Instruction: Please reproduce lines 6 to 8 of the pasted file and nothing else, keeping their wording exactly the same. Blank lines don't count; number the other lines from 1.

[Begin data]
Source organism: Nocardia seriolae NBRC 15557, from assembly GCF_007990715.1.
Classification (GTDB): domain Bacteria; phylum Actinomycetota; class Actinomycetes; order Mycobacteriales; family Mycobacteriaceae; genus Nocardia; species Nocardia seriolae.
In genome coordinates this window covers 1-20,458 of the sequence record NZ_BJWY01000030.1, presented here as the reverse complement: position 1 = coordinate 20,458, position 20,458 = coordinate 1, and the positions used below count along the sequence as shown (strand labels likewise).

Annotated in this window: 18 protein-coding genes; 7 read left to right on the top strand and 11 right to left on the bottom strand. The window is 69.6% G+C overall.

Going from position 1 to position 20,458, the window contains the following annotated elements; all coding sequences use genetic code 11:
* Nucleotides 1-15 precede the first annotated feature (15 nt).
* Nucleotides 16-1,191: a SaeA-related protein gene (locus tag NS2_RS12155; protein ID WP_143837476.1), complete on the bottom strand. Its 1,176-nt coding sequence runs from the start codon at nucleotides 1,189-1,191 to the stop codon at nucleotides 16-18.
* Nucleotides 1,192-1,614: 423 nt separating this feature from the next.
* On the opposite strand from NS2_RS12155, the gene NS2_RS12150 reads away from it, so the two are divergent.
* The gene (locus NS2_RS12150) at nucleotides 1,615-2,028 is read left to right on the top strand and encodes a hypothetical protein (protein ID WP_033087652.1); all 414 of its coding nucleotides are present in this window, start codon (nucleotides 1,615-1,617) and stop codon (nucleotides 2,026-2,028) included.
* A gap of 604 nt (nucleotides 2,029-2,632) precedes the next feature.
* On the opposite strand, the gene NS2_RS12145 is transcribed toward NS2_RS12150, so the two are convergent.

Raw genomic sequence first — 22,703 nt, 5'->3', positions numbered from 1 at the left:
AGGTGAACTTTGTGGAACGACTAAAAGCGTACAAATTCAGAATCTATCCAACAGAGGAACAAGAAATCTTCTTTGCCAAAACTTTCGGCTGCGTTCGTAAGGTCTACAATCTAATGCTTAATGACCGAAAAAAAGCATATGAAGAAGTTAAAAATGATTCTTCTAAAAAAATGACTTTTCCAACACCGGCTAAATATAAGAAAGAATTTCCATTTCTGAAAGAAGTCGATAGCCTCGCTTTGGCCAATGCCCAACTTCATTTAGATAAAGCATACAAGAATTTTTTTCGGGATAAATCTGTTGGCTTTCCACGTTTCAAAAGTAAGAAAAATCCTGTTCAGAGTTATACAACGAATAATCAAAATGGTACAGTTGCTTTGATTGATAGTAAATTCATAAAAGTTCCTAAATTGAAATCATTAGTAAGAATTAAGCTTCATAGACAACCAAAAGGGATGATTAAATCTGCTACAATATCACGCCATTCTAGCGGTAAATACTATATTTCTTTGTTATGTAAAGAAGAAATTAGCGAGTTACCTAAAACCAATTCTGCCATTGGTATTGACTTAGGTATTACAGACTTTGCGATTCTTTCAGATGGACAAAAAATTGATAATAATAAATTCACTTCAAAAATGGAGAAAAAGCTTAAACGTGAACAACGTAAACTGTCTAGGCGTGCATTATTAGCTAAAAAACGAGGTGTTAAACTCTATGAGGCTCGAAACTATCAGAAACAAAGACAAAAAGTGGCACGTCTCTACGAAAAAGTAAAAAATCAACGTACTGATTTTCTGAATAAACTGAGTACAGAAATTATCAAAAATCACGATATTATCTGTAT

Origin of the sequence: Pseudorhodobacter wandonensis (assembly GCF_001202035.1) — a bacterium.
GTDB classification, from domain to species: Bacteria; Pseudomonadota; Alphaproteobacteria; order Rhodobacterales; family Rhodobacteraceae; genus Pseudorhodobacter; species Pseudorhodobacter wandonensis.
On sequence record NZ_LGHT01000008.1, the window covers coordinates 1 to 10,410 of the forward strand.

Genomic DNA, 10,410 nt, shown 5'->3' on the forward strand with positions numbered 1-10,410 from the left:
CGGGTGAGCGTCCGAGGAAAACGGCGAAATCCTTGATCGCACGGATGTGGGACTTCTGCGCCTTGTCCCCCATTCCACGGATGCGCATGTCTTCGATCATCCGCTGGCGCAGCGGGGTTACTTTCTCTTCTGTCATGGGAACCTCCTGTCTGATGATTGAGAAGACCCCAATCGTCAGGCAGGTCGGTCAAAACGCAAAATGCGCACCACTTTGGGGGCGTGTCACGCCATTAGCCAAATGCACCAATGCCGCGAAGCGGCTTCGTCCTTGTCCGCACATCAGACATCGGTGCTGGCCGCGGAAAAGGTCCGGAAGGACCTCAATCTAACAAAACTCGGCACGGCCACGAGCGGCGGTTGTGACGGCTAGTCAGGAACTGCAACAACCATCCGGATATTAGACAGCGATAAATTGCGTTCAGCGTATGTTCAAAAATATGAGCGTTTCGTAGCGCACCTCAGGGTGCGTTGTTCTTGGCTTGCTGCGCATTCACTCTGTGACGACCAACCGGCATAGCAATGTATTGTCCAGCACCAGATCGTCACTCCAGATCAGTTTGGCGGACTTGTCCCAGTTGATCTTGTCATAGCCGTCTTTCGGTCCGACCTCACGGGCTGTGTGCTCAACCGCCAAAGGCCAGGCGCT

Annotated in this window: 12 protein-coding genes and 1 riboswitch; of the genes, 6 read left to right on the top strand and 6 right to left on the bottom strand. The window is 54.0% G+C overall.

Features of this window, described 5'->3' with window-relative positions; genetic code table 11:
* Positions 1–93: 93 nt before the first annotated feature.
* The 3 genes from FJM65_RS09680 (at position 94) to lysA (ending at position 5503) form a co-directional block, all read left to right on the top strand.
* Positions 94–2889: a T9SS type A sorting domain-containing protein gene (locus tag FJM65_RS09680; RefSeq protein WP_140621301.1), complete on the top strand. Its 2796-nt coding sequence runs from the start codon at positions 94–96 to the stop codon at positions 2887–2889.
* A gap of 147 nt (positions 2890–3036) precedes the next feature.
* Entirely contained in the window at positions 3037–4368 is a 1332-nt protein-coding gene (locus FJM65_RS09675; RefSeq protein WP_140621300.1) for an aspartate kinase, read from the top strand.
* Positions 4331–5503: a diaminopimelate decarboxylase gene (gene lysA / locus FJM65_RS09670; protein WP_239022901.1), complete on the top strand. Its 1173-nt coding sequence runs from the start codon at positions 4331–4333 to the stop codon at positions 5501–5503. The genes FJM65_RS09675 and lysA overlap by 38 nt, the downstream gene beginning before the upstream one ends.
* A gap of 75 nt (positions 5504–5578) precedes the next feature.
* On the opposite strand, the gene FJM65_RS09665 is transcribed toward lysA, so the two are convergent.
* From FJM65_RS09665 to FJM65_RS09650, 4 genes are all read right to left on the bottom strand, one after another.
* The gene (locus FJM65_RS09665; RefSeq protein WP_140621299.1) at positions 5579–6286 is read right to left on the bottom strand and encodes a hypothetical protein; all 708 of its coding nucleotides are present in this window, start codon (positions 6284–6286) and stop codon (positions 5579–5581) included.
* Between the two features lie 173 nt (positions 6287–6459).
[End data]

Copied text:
* Nucleotides 1-15 precede the first annotated feature (15 nt).
* Nucleotides 16-1,191: a SaeA-related protein gene (locus tag NS2_RS12155; protein ID WP_143837476.1), complete on the bottom strand. Its 1,176-nt coding sequence runs from the start codon at nucleotides 1,189-1,191 to the stop codon at nucleotides 16-18.
* Nucleotides 1,192-1,614: 423 nt separating this feature from the next.